Winged Words on Chantrey's Woodcocks

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James Patrick Muirhead
J. Murray, 1857 - 120 pages
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Page xxi - ... twas my joy With store of springes o'er my shoulder hung To range the open heights where woodcocks run Along the smooth green turf. Through half the night, Scudding away from snare to snare, I plied That anxious visitation ; — moon and stars Were shining o'er my head.
Page xxi - Frost, and the breath of frosty wind, had snapped The last autumnal crocus, 'twas my joy With store of springes o'er my shoulder hung To range the open heights where woodcocks run Along the smooth green turf. Through half the night, Scudding away from snare to snare, I plied That anxious visitation ; — moon and stars Were shining o'er my head.
Page 42 - ... wrath) fell headlong from the fields of air, Yet a rich guerdon waits on minds that dare, If aught be in them of immortal seed And reason govern that audacious flight Which heavenward they direct. — Then droop not thou, Erroneously renewing a sad vow In the low dell 'mid Roslin's faded grove : A cheerful life is what the Muses love, A soaring spirit is their prime delight.
Page xxi - Became my prey ; and when the deed was done I heard among the solitary hills Low breathings coming after me, and sounds Of undistinguisliable motion, steps Almost as silent as the turf they trod.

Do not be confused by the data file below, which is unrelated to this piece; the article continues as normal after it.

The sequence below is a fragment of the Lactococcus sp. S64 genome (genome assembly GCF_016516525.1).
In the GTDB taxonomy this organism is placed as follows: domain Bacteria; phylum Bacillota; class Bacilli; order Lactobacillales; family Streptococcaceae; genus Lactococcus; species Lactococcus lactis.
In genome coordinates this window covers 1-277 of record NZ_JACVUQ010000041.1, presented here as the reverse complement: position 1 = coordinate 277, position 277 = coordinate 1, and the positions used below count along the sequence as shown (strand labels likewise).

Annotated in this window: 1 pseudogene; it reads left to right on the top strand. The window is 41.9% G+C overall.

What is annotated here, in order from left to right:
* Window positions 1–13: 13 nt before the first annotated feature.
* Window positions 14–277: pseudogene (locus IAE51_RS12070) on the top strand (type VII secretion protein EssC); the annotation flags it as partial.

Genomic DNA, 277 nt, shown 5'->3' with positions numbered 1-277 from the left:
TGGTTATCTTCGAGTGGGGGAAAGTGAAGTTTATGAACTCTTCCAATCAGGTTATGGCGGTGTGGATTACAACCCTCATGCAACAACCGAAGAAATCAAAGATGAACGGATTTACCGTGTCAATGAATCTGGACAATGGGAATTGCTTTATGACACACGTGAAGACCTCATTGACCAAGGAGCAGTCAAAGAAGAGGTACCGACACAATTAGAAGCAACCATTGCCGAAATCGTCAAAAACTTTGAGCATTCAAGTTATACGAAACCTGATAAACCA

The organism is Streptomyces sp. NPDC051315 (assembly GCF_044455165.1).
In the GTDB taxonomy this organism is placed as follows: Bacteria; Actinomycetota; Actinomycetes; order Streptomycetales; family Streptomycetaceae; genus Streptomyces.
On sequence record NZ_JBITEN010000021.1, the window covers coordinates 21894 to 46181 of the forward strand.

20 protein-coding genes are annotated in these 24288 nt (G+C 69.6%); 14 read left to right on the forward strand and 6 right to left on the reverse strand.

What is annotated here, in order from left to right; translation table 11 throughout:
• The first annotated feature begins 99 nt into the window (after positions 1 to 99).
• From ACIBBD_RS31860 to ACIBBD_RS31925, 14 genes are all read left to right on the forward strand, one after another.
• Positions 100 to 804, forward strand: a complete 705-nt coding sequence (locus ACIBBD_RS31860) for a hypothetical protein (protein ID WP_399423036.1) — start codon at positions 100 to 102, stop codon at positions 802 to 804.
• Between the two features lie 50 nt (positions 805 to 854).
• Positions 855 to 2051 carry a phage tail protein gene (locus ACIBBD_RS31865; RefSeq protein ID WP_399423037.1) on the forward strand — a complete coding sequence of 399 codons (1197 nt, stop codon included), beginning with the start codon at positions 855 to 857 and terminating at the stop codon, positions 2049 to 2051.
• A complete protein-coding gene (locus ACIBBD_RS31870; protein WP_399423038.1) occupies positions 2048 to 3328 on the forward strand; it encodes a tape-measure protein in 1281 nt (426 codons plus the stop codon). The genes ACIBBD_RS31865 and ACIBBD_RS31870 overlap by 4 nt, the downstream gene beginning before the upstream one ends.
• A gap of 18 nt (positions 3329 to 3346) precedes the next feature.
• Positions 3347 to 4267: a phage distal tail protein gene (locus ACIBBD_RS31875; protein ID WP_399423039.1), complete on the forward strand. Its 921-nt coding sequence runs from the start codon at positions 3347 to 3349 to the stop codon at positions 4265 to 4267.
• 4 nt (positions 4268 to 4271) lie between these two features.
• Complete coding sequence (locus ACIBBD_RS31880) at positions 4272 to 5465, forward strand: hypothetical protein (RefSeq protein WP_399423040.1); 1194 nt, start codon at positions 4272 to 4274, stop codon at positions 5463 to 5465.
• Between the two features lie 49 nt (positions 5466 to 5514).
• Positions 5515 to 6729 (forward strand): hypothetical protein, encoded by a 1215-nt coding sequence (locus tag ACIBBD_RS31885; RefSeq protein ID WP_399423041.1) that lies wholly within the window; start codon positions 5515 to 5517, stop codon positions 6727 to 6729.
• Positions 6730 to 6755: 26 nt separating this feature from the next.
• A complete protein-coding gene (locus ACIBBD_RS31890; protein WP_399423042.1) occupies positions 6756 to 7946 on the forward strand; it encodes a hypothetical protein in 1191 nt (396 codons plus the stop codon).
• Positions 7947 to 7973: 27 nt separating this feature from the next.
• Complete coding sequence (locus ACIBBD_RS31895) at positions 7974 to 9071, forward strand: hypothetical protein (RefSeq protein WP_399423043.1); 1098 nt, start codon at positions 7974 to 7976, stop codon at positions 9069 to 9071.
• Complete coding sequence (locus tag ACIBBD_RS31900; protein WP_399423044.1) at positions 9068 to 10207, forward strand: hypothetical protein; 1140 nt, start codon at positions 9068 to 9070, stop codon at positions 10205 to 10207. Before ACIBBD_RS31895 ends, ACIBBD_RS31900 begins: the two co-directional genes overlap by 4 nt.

Page 96 - Corinna, vale', colle sub Elysio nigra nemus ilice frondet 50 udaque perpetuo gramine terra viret. si qua fides dubiis, volucrum locus ille piarum dicitur...
Page xxvii - A sege of herons, and of bitterns; an herd of swans, of cranes, and of curlews; a dopping of sheldrakes; 3 a spring of teels; a covert of cootes; a gaggle of geese; a badelynge of ducks ; a sord or sute of mallards ; a muster of peacocks; a nye of pheasants; a bevy of quails; a covey of partridges; a congregation of plovers: a flight of doves; a dule of...
Page xxxi - we have a subject of the highest sort — the nourishing principle which upholds the world, and pervades all nature, is here brought before our eyes by a beautiful symbol. This, and similar images, I call the true symbols of the omnipresence of God.
Page lii - And features yet that spoke a soul more fair. Mute, gazing, agonizing as he knelt, — Of them that stood encircling his despair, He heard some friendly words ; — but knew not what they were.
Page xxi - Fostered alike by beauty and by fear: Much favoured in my birthplace, and no less In that beloved Vale to which erelong We were transplanted — there were we let loose For sports of wider range.
Page xxv - Chantrey was placed in the gravel-pit that you will remember just under the Hall. I was standing next to him, but hid from him by the bank formed by the pit. Knowing how keen a sportsman he was, I was amazed at seeing him running up to me without his gun, just at the moment when the hares were passing us in all directions ; but when I saw him waving his Peruvian hat over his head, and distinguished his joyous countenance, I knew that all was right.

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